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User Participation and Commitment in Online Communities: An Interactivity-Cost Framework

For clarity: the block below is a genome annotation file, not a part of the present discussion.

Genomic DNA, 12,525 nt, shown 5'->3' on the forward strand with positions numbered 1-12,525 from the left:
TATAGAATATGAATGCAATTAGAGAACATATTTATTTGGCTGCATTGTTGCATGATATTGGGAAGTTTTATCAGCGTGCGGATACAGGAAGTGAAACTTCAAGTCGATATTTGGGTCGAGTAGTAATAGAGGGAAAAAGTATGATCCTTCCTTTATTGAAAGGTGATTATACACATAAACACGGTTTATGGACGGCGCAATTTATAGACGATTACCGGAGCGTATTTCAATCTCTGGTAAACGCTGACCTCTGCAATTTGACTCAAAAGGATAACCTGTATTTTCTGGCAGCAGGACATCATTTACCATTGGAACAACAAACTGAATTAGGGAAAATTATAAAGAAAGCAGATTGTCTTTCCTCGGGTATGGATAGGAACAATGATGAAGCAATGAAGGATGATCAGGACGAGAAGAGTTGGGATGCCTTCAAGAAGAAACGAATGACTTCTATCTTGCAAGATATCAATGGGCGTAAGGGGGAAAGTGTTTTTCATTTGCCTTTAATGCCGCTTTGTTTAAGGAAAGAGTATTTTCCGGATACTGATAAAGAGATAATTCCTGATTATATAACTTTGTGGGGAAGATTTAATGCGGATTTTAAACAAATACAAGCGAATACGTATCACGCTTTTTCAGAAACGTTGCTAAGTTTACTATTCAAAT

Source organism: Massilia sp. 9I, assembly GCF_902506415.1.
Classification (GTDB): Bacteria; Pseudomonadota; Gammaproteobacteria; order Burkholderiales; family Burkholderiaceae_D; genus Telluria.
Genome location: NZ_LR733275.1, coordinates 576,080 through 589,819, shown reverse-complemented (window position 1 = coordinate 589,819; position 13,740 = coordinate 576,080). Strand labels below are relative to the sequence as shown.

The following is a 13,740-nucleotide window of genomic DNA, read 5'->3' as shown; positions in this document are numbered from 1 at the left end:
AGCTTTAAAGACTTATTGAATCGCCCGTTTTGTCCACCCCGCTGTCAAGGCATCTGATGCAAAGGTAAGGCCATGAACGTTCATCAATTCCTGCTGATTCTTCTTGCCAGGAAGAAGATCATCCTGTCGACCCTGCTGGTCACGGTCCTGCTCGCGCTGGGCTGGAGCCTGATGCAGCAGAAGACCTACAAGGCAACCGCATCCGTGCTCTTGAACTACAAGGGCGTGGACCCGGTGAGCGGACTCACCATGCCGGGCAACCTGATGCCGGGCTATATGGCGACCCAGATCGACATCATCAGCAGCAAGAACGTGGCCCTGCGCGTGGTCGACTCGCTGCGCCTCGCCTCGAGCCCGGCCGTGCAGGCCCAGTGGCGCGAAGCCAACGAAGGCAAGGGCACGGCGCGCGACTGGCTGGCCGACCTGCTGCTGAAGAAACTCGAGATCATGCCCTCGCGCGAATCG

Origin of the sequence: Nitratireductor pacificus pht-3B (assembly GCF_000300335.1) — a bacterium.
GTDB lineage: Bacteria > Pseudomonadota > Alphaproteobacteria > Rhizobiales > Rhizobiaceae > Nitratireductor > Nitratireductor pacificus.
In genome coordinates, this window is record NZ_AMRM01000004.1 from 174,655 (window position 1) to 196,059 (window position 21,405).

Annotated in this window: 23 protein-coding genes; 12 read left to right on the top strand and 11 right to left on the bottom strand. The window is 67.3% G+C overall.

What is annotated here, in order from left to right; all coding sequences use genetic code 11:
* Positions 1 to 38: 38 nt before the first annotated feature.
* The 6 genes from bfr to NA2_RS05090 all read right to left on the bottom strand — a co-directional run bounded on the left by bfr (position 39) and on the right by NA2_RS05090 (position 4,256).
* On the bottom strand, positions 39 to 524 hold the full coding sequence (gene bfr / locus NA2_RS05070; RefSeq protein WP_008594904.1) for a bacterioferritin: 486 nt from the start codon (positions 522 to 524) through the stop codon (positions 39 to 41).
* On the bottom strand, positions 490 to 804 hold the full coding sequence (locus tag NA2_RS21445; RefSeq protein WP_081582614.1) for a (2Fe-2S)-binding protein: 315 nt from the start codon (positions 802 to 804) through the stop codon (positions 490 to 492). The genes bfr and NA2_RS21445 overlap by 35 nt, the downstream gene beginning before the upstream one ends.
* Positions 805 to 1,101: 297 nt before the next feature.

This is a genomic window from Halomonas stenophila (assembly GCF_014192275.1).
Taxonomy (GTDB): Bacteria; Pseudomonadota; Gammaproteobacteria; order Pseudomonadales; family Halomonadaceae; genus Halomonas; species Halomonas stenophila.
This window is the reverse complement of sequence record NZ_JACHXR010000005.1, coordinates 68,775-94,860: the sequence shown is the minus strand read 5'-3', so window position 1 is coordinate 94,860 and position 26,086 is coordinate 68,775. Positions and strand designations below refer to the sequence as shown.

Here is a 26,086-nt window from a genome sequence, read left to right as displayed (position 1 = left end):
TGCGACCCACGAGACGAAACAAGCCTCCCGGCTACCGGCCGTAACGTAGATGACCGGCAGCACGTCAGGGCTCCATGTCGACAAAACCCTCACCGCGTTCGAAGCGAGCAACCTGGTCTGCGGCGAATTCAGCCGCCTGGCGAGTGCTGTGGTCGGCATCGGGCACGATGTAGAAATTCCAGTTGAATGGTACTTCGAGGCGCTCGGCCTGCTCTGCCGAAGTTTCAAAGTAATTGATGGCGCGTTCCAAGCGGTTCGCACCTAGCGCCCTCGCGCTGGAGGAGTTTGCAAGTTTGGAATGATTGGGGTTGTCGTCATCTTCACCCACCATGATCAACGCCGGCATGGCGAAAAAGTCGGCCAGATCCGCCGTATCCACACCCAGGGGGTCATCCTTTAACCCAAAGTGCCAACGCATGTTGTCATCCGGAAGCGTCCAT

Many of the digital technologies we use today strongly emphasize social interaction. The Internet allows us to communicate with others worldwide and form social structures such as online communities, which are important in our connected society. Ironically, in online communities, a vast proportion of users never interact with others, or do so infrequently. This is an area of inquiry for information systems (IS) scholars. Understandably, IS research focuses primarily on users who actively participate. However, this means that a majority of users are excluded. In this dissertation, I reconceptualize online community participation and propose a new framework with a wide range of behaviors that are active, passive, and intermediate. It presents three research essays. The first essay (Chapter 2) involves a systematic literature review on the empirical measurement of participation-related constructs, focusing on contribution behaviors. The second and third essays present two empirical studies to develop and test an improved model of participation. The first empirical study (Chapter 3) proposes the interactivity-cost (IC) framework of online community participation. It identifies eight participation behaviors, defining each by its level of interactivity (visibility to other users) and cost (requirements in terms of a user’s personal resources). Using commitment theory, the IC framework is tested in a survey of Reddit users. The second empirical study (Chapter 4) replicates and extends the first by examining several commitment-forming characteristics of online communities and users. It investigates community age, size, type, and leader activity. It also investigates poster tendency (a user’s propensity to post in online settings) and two forms of online anonymity. Combining survey, experimental, and archival data, a second study of Reddit users tests the expanded IC framework. This study involves an experimental manipulation of online community type (hedonic versus utilitarian). This dissertation provides valuable insights on user participation and commitment in online communities. The interactivity-cost framework offers a more comprehensive lens for studying a wide range of participation behaviors. Findings show how different types of commitment influence different types of behavior. In addition, this research illustrates effects of community and user characteristics on commitment, which are useful for community managers and developers.
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